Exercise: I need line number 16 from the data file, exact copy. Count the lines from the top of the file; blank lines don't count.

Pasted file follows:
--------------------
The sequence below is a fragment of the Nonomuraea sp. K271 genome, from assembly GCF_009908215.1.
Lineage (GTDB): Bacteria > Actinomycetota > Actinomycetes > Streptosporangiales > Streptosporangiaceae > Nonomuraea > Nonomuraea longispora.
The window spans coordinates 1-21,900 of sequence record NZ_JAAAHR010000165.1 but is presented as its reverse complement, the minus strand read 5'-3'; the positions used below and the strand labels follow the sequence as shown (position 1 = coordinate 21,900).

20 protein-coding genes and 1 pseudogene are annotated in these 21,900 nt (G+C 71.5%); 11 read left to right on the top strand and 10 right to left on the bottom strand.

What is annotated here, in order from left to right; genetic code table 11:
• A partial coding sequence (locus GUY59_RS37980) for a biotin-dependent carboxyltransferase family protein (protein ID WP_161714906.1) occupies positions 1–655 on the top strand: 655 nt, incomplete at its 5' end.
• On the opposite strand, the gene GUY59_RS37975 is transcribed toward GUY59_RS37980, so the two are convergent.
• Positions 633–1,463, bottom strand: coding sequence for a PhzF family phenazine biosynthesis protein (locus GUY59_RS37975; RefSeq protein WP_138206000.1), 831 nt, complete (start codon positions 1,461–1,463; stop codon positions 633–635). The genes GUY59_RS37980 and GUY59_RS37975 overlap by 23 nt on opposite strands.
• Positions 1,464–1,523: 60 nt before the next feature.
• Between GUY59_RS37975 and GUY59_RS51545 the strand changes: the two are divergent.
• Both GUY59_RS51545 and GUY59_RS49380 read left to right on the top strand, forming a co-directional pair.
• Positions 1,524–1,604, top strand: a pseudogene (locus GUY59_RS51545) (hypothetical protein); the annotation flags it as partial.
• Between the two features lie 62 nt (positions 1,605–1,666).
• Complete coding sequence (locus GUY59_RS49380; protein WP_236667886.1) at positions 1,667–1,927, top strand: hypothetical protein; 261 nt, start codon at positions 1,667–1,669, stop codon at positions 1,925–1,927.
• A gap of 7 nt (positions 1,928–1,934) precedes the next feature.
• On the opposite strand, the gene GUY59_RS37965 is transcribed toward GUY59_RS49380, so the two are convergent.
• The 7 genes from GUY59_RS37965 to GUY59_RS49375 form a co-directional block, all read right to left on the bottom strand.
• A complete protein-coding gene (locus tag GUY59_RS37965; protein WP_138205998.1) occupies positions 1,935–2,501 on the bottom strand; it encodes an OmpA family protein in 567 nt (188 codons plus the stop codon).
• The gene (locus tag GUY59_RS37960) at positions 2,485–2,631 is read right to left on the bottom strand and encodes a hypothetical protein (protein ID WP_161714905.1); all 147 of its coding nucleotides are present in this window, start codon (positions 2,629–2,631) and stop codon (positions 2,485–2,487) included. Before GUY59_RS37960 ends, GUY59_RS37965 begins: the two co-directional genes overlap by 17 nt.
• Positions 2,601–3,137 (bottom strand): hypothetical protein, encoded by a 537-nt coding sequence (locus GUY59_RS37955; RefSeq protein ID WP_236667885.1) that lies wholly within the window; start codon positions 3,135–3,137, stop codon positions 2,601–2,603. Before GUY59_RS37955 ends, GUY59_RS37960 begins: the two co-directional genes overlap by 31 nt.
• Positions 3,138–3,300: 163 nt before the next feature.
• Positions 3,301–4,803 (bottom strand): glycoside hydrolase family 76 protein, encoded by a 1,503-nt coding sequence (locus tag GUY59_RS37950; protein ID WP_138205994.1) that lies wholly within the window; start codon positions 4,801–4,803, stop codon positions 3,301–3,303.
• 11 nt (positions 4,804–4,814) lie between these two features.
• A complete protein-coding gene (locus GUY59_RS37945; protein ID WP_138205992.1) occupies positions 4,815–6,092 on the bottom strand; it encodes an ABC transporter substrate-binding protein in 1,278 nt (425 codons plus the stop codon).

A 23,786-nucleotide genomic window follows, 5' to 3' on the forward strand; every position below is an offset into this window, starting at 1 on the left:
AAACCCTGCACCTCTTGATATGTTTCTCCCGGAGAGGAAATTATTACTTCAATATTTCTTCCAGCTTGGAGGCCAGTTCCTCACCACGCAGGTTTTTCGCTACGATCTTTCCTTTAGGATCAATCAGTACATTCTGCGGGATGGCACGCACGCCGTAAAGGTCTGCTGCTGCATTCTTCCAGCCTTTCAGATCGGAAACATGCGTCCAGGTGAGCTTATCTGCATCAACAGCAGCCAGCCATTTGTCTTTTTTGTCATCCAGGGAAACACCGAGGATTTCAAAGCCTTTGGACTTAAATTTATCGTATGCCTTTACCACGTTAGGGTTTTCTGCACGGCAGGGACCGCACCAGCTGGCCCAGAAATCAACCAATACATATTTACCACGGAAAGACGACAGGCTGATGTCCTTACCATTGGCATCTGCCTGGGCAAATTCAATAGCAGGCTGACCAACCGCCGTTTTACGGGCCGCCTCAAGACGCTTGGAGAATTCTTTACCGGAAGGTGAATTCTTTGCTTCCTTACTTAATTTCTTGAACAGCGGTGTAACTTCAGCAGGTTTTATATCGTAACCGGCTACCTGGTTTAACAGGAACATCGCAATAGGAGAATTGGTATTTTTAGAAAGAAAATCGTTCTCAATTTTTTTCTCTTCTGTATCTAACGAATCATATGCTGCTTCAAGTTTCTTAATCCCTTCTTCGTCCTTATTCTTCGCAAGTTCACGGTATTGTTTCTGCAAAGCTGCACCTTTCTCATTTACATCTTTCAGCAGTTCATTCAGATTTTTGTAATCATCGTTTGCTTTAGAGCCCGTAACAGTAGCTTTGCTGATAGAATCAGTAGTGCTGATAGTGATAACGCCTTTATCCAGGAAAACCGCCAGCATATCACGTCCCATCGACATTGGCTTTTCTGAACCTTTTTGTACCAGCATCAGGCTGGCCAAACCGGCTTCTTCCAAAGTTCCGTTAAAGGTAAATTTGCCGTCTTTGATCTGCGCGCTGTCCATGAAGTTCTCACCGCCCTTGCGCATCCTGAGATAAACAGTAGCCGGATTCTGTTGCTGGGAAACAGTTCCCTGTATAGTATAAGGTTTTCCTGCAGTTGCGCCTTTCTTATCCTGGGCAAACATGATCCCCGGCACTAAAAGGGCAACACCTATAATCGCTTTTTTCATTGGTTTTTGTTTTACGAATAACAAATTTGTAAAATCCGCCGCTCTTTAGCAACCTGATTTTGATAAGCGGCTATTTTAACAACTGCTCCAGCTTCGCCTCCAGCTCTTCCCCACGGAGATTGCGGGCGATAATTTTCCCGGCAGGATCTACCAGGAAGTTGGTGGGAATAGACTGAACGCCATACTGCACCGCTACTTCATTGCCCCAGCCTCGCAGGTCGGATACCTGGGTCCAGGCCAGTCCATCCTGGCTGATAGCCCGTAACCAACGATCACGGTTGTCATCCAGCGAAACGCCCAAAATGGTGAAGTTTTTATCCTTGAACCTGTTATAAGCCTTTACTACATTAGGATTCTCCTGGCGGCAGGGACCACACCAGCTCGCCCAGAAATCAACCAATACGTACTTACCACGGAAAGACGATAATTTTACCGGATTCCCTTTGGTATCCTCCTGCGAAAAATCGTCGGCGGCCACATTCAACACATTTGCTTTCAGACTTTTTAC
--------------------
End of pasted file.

• On the opposite strand, the gene GUY59_RS37965 is transcribed toward GUY59_RS49380, so the two are convergent.